To continue, in what I would call some of the most genius casting since Robert Downey, Jr. became Tony Stark, Martin Sheen and Sally Field as the venerable Uncle Ben and Aunt May couldn’t have been better! Though only brief, we got to see them as concerned relatives, playful parents and passionate caregivers. I cried when Uncle Ben died because I knew how much hurt Peter was going to have in his life without him. I wanted to hug May when she tried to argue for Peter after he missed his responsibility because that’s something my Mom has done for me. As a parent I have a whole new respect for those two because it’s never been more clear to me how frustrating it can be to want to help someone who keeps refusing it. Finally, in the most pleasant surprise of the piece, watching Flash go from being a bully to a decent human being and witnessing the start of his Spider-Man fandom, another wink to long-time readers, was fantastic.

I quite enjoyed the first trilogy of Spider-films that Sony gave us, despite my massive distaste for the three biggest names attached to them but it was pretty clear that by 3, audiences could no longer relate to Peter or Mary Jane and if Joel Schumacher showed us nothing else it’s that too many villains in a film just can’t work. A recommended listen for any who are so inclined would be the Spider-Man 3 episode of Earwolf’s “How Did This Get Made?” podcast. A point they make very early on in their review was that any adolescent Spider-Man fan would have no reason to pay attention to most of the film that doesn’t feature characters in colorful costume, and likely irritated by those scenes. Perfect examples would be the work-place tension between Peter and competing photographer Eddie Brock, the scenes detailing the failing broadway career of Mary Jane or the love triangle between Peter, Mary Jane and Harry. I’d also like to point out that a love triangle featured into all three Raimi Spider-films. I’m not saying that the director didn’t know his characters or conversely didn’t know his audience, but when a Spider-Man movie features a bad Saturday Night Fever homage where the characters in the movie itself are making fun of Peter Parker (watch the women he passes as he walks down the street if you don’t believe me), perhaps you’re no longer right for the job.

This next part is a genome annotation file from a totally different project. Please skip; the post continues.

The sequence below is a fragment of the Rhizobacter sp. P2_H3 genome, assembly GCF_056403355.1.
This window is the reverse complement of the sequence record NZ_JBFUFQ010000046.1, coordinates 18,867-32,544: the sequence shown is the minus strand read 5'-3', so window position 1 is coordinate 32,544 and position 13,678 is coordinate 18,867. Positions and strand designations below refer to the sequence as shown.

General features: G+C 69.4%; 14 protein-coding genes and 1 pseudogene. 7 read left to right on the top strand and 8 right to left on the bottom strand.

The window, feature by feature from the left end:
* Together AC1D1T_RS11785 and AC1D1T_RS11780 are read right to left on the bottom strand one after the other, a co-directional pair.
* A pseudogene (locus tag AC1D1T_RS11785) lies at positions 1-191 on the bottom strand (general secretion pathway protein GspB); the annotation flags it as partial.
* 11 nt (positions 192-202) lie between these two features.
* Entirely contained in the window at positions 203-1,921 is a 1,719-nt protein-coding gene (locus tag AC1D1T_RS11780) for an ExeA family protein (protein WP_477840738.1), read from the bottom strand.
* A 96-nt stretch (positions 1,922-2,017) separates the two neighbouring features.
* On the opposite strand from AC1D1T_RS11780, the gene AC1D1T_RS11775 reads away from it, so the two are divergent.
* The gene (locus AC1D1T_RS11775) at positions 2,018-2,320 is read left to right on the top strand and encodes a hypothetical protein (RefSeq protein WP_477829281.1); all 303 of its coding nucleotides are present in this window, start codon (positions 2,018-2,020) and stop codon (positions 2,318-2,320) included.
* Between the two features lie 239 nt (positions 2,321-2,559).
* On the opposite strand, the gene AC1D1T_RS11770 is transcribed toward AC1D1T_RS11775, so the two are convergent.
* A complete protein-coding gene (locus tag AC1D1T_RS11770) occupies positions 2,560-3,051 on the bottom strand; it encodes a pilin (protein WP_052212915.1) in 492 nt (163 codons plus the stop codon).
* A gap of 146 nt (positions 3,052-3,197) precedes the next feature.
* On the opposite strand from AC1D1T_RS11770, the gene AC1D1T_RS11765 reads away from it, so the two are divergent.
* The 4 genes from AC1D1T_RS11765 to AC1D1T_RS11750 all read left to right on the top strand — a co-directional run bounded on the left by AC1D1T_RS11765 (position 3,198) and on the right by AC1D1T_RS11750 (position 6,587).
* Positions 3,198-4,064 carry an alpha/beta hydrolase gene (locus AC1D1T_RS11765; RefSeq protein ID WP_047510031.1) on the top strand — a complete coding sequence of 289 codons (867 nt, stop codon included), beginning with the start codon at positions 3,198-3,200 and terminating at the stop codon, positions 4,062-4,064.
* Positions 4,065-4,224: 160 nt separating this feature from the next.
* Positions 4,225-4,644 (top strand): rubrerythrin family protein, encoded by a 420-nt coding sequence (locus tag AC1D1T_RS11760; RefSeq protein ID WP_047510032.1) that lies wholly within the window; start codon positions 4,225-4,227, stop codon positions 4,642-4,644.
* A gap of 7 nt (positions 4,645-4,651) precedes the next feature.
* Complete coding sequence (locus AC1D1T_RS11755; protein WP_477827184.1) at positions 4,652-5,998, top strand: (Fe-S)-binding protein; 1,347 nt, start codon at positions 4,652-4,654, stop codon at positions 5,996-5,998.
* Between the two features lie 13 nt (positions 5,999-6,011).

My criticisms of the old films aside, this time around, even Spider-Man was more Spider-man-ey than before, actually being quippy and funny, taunting the Lizard as he actually lost the fight. Spider-Man might be strong and fast and able to sense danger early, but Peter Parker is still a kid who gets things wrong and therefore, Spider-Man gets beat up, repeatedly.
All in all, I’d say it was brilliant and regardless of the reason Sony approved, produced and released it, I’d say it was a fantastic effort. I look forward to the next one. My only fear, and it’s likely to be justified, is that eventually more corporate nonsense will muddy up a future effort. I’ll withhold judgement until that time comes however.

The Dark Knight Rises, Part 1 – Drunk Live Tweet rough draft

Drunk Live Tweet – The Dark Knight Returns, Part 1 draft

As is normal, the following is a list of all tweet sized observations, jokes or comments I make while watching the film and drinking alcoholic beverages. Jokes followed by the hashtag are goo enough to make it to Twitter, those that don’t either do not possess my full confidence or I deem them to be unworthy of tweeting. Let the games begin!

The drink: I call it Michelangelo – two shots of Three Olive’s “Dude”vodka in a tall glass of Sunkist Orange. #TDKRP1

It’s both a work of art AND a Ninja Turtle reference! #NerdDoubleKill #TDKRP1

Oh yeah! I forgot it starts with a race!. Sounds wonderful. Nice Dredd helmet. #TDKRP1

OOH EVEN BETTER! A Speed Racer squint! #TDKRP1

She don’t know him very well, do she?

Heh, “nailing the Mutants.” #UnintentionallySexyTweet #TDKRP1

Whenever someone calls Commissioner Gordon, “Jim” I immediately think of Bones. #NotEmilyDeschanel #TDKRP1

“Dammit Jim, I’m a playboy, not a vigilante!” – DeForest Kelly as Bruce Wayne #TDKRP1

*monotone* Ooh. Wow. What a surprise, a reminder of his parents. How original. #TDKRP1

Do people really squint and shake their heads like that when they have nightmares? Looks silly.

Very good music though, gotta say. #TDKRP1

QUICK, TO A PSYCHIATRIST! HE’S SLEEP SHAVING! (Thanks to @TheOperatorGWC) for this one. #TDKRP1

Some of this voicework in the Harvey Dent scene kinda bad and by kinda bad I mean really not good. Don’t think they were using the right emotions. *